Maddy Anholt – Herselves (2 stars)

This article is from 2017.

Maddy Anholt – Herselves

credit: Karla Gowlett

A clumsy and predictable multi-character show with glimpses of quality

There's little point in denying that Maddy Anholt has comic acting talent in spades but her multi-character assault here is just too low on decent gags to fly. Shazz, a predictably delusional reality-TV 'celeb' from a little-watched ITV digital channel show entitled On the Pole and On the Dole, kicks proceedings off in Herselves while there's more success to be had with plain old Sarah Barker, a radio-station cleaning lady who ends up being DJ for a day.

In terms of originality, Anholt strikes absolute gold with the woman trapped in a corner while attempting to deliver her Agoraphobia Hour podcast. But for the most part, the creations limp along with only the odd moment maintaining the crowd's flagging interest. Still, everyone perks up dramatically when Hardeep Singh Kohli is brought up on stage as a 'volunteer' to polish her nails in a routine about a female polygamist.

There's no law against it, of course, but some unwritten Fringe edict about getting a fellow performer up on stage feels as though it must have been broken here (especially when it concerns someone who has actually co-written and directed one of your previous Edinburgh shows). However, there should definitely be legislation put in place to prevent multi-character acts from attempting to bring all their creations together in a final-scene compilation. Maddy Anholt is not the only one to attempt it at this year's Fringe but no one has succeeded in making it feel anything less than clumsy.

Underbelly Med Quad, until 27 Aug, 1.30pm, £9.50–£10.50 (£8.50–£9.50).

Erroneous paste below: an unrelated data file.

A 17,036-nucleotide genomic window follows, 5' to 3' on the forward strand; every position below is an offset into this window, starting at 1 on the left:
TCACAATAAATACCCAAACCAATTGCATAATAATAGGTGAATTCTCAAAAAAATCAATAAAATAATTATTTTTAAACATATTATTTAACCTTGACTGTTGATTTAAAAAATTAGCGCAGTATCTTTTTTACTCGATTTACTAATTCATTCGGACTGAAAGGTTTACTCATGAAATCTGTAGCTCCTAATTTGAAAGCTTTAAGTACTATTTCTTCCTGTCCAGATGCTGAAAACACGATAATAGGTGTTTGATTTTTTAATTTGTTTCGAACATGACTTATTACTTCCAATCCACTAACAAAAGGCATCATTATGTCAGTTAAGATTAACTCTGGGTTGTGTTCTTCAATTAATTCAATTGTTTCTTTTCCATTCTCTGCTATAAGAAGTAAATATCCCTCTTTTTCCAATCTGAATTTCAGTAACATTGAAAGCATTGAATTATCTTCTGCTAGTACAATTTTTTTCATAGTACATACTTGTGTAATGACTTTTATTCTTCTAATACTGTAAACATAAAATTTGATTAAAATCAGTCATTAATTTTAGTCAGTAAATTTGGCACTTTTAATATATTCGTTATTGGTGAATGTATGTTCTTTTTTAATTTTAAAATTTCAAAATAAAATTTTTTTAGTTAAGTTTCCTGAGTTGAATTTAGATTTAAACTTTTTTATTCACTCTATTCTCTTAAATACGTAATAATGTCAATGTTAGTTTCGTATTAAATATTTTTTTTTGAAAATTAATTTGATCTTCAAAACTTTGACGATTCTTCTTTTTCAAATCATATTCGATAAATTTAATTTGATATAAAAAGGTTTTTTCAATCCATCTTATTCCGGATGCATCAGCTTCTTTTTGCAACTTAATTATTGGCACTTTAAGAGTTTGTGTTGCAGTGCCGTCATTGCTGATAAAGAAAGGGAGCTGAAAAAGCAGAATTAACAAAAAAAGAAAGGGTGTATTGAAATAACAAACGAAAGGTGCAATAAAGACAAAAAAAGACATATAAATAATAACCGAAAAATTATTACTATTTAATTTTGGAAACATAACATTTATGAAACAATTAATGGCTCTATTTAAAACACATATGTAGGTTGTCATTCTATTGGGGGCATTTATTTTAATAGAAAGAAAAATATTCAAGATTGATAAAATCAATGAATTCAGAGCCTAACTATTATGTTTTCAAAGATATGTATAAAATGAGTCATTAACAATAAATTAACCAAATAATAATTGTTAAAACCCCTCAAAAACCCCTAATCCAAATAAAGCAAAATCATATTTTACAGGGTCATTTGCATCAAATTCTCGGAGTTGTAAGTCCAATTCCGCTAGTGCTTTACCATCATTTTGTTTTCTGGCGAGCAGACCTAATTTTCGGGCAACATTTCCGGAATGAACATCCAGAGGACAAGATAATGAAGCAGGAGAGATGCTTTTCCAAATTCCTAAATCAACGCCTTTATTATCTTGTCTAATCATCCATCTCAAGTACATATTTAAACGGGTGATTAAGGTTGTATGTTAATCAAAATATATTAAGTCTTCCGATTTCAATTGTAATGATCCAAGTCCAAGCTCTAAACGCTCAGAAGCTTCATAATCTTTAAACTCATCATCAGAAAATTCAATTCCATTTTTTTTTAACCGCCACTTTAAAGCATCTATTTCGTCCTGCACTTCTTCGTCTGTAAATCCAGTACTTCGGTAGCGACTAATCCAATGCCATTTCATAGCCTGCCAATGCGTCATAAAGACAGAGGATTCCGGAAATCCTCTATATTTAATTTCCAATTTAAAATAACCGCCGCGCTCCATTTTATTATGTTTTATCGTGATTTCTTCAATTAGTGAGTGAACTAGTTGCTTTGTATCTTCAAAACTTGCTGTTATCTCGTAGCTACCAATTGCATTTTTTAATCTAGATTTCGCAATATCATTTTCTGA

Maddy Anholt – Herselves

  • 2 stars

Maddy Anholt/Corrie McGuire for ROAR Comedy/Moneybox Character comedian Maddy Anholt returns following five-star sell-outs at the Edinburgh Fringe and the Soho Theatre with a brand spanking new and hilarious hour that delves into her surreal and sparkly world of outlandish characters. As seen on BBC Two's Sunny D and…


1. FringeBinge23 Aug 2017, 12:49pm Report

Perhaps this wonderful show isn't aimed at grumpy men like Brian Donaldson. It would be nice if the List could send along someone of the appropriate demographic to review shows, as the audience were screaming with laughter at the performance I attended. I notice that virtually every other review of Herselves has been fabulous. Here's a typical example today -

WEDNESDAY, 23 AUGUST 2017 EDINBURGH FRINGE REVIEW: Maddy Anholt - Herselves at the Underbelly Clover

Behind every woman is not just one character. There are a collection of weird and wonderful personalities just dying to be heard. At least that’s what Maddy Anholt will have you believe in her new show, Herselves. Luckily for the audience, the women wanting to be heard from Anholt are brilliant.

This one woman stand up, character comedian and at times improv artist had the world out against her the day I saw the show but she batted every problem off with ease and hilarity. Mic problems? Don’t worry, one of her characters, Shazza, relied on her two days of drama school training and projected her chavvy heart out. Got a heckler that won’t give up? Just get the crazed zoo keeper dressed as peacock to give him one of the most disturbing lap dances he’ll ever receive. Or if someone decides to eat a full meal during your show, give them a blow-up phone half way through their mouthful and tell them it’s time for audience call in on double yolk eggs. Granted, these disruptions won’t happen every show, but Anholt’s beautiful comic timing made you think she’d planned them all along.

My favourite characters of the hour had to be a woman who collects husbands named Norman (subsequently getting two audience members to brush her hair and paint her nails), and another character’s inner child. It’s this moment when the child is skipping away with glee when you realise just how talented Maddy Anholt is. She commands the stage for an hour and showcases such a range of personalities and voices that you start to think there’s got to be someone else backstage too. It’s easy to see that Anholt will be big very, very soon.

Review by Georgia Rix

Rating: ★★★★

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